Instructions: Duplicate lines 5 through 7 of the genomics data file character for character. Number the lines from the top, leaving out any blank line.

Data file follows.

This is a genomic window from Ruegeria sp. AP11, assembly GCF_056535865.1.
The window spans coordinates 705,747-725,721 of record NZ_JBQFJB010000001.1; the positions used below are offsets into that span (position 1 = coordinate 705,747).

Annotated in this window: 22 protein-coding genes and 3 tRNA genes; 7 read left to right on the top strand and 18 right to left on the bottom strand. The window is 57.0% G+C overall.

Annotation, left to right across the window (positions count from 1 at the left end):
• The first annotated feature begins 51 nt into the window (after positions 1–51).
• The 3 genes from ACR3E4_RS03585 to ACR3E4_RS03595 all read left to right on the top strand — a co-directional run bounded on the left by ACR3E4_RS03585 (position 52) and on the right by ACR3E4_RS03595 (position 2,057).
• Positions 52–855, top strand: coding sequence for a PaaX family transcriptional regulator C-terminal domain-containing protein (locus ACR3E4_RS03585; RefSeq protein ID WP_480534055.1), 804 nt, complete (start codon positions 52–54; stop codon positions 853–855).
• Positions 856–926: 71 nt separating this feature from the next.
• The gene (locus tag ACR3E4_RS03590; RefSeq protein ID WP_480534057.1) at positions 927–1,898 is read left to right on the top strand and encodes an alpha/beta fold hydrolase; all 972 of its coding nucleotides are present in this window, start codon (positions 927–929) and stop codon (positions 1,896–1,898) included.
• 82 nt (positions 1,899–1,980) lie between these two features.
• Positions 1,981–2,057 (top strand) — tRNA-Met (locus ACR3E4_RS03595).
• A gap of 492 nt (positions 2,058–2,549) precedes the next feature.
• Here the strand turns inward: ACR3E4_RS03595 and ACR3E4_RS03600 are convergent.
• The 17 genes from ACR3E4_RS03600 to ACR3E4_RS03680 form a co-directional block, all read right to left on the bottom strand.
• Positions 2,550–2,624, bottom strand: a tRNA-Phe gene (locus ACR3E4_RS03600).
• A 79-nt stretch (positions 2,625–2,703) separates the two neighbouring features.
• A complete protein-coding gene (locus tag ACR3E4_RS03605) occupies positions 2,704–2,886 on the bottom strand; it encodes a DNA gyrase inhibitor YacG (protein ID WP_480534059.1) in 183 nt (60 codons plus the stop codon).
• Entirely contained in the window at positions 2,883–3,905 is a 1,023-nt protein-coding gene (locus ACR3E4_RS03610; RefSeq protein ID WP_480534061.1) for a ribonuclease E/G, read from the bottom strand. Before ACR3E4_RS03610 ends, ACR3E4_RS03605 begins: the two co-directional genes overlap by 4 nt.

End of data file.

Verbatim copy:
• The first annotated feature begins 51 nt into the window (after positions 1–51).
• The 3 genes from ACR3E4_RS03585 to ACR3E4_RS03595 all read left to right on the top strand — a co-directional run bounded on the left by ACR3E4_RS03585 (position 52) and on the right by ACR3E4_RS03595 (position 2,057).
• Positions 52–855, top strand: coding sequence for a PaaX family transcriptional regulator C-terminal domain-containing protein (locus ACR3E4_RS03585; RefSeq protein ID WP_480534055.1), 804 nt, complete (start codon positions 52–54; stop codon positions 853–855).